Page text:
Engset formula

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In queueing theory, the Engset formula is used to determine the blocking probability of an M/M/c/c/N queue (in Kendall's notation).

The formula is named after its developer, T. O. Engset.

Example application[edit]

Consider a fleet of vehicles and operators. Operators enter the system randomly to request the use of a vehicle. If no vehicles are available, a requesting operator is "blocked" (i.e., the operator leaves without a vehicle). The owner of the fleet would like to pick small so as to minimize costs, but large enough to ensure that the blocking probability is tolerable.

Formula[edit]

Let

  • be the (integer) number of servers.
  • be the (integer) number of sources of traffic;
  • be the idle source arrival rate (i.e., the rate at which a free source initiates requests);
  • be the average holding time (i.e., the average time it takes for a server to handle a request);

Then, the probability of blocking is given by[1]

By rearranging terms, one can rewrite the above formula as[2]

where is the Gaussian Hypergeometric function.

Computation[edit]

There are several recursions[3] that can be used to compute in a numerically stable manner.

Alternatively, any numerical package that supports the Hypergeometric function can be used. Some examples are given below.

Python with SciPy

from scipy.special import hyp2f1
P = 1. / hyp2f1(1, -c, N - c, -1. / (Lambda * h))

MATLAB with the Symbolic Math Toolbox

P = 1 / hypergeom([1, -c], N - c, -1 / (Lambda * h))

Unknown source arrival rate[edit]

In practice, it is often the case that the source arrival rate is unknown (or hard to estimate) while , the offered traffic per-source, is known. In this case, one can substitute the relationship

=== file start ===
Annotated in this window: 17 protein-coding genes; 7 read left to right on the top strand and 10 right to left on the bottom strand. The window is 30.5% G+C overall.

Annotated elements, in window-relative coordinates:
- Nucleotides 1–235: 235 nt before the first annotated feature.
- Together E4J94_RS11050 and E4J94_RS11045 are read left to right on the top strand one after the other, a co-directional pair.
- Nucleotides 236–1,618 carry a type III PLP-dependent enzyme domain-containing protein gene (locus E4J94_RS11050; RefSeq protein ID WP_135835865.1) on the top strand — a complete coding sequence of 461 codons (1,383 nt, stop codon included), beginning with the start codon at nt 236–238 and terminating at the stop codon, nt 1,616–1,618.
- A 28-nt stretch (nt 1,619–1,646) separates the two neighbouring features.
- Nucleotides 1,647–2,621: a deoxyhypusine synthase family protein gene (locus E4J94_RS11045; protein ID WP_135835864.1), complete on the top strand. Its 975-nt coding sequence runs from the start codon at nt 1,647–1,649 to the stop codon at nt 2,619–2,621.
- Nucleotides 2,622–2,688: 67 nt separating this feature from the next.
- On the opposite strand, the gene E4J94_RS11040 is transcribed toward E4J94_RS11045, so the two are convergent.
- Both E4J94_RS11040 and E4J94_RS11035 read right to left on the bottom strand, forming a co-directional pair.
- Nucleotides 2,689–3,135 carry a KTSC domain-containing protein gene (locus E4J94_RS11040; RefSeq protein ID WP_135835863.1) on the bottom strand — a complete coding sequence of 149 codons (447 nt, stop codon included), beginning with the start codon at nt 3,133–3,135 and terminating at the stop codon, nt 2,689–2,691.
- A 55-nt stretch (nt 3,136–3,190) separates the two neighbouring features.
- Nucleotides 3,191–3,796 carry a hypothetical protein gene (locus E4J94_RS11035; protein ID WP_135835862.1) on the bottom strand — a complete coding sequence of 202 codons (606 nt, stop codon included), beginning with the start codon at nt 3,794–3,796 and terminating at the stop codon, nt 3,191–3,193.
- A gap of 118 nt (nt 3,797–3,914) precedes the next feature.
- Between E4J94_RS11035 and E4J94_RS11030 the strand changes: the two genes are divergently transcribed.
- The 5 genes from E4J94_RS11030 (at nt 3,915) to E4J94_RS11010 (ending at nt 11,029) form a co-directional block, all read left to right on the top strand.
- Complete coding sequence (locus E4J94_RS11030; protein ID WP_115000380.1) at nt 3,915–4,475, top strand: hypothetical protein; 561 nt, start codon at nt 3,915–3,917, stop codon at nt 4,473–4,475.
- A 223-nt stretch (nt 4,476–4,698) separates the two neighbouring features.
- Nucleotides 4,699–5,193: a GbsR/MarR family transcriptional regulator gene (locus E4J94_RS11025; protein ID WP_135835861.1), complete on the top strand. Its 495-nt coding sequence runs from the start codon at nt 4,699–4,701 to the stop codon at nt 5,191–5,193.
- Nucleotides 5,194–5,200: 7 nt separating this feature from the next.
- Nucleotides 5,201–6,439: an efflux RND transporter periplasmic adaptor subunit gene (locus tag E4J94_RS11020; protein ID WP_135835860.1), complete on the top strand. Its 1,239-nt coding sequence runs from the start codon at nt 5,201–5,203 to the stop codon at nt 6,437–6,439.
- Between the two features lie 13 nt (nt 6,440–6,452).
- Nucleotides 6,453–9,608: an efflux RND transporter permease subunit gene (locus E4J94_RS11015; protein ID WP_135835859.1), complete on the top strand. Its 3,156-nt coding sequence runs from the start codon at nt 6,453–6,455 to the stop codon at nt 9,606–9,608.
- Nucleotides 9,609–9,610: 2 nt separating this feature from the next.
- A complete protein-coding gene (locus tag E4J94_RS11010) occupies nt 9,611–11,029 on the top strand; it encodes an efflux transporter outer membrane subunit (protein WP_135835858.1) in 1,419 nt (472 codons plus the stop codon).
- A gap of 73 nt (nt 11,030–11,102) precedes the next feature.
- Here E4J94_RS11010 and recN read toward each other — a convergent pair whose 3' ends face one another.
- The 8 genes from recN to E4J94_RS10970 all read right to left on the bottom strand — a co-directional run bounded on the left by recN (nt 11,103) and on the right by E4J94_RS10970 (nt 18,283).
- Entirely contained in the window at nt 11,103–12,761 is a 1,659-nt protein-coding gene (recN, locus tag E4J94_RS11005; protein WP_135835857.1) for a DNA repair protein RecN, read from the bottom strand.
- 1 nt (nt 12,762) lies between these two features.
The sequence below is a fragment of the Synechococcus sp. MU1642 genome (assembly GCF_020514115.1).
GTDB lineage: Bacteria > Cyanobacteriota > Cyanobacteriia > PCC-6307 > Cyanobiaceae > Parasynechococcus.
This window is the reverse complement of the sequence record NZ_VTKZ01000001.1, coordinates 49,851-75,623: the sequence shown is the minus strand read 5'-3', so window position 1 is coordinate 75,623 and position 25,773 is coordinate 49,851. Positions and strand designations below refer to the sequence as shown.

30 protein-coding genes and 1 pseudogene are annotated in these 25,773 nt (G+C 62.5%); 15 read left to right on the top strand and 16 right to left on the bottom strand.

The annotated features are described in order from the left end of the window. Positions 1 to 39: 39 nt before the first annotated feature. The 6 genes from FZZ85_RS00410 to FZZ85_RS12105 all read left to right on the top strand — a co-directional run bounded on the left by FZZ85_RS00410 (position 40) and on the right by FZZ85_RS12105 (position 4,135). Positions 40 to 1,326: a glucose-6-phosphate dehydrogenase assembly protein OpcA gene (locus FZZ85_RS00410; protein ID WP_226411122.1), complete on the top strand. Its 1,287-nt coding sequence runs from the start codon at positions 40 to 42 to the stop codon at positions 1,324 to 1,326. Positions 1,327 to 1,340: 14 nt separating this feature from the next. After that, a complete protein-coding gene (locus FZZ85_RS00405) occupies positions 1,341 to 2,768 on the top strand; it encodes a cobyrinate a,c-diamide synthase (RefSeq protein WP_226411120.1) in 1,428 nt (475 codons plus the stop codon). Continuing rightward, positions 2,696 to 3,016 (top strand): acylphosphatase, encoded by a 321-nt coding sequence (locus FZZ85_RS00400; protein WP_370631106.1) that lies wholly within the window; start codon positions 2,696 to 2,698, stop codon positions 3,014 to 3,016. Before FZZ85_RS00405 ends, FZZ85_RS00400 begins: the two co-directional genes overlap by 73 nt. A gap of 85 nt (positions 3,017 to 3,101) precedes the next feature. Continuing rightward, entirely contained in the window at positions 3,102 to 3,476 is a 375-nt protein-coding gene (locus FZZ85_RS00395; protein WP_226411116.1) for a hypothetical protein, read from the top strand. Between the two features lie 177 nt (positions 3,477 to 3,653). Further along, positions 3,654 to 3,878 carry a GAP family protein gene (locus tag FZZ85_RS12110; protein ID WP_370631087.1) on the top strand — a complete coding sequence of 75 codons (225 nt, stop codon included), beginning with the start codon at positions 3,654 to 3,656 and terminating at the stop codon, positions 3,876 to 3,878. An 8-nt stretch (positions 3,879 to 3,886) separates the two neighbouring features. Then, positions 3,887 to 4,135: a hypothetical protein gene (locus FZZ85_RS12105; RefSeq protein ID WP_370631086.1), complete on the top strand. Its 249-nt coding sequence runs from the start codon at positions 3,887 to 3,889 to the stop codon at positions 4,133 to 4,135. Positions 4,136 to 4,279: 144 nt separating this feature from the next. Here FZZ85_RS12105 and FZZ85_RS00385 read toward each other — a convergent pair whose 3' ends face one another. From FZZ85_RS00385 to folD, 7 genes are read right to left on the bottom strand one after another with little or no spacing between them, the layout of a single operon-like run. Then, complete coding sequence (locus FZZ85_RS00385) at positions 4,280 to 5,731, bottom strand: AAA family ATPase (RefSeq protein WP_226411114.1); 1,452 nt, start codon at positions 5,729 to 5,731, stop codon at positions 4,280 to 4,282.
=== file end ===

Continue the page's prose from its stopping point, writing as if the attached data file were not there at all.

between the source arrival rate and blocking probability into the Engset formula to arrive at the fixed point equation

where

Computation[edit]

While the above removes the unknown from the formula, it introduces an additional point of complexity: we can no longer compute the blocking probability directly, and must use an iterative method instead. While a fixed-point iteration is tempting, it has been shown that such an iteration is sometimes divergent when applied to .[2]

Alternatively, it is possible to use one of

  • bisection, which converges unconditionally,[2] or
  • Newton's method, which is proven to converge for [2] (in practice, it also works for ).

An open source implementation is available for these methods.

References[edit]

  1. ^ Tijms, Henk C. (2003). A first course in stochastic models. John Wiley and Sons. doi:10.1002/047001363X. 
  2. ^ a b c d Azimzadeh, Parsiad; Carpenter, Tommy (2016). "Fast Engset computation". Operations Research Letters. 44 (3): 313–318. arXiv:1511.00291free to read. doi:10.1016/j.orl.2016.02.011. ISSN 0167-6377. 
  3. ^ Zukerman, Moshe (2000). "An Introduction to Queueing Theory and Stochastic Teletraffic Models" (pdf). Retrieved 2012-11-27.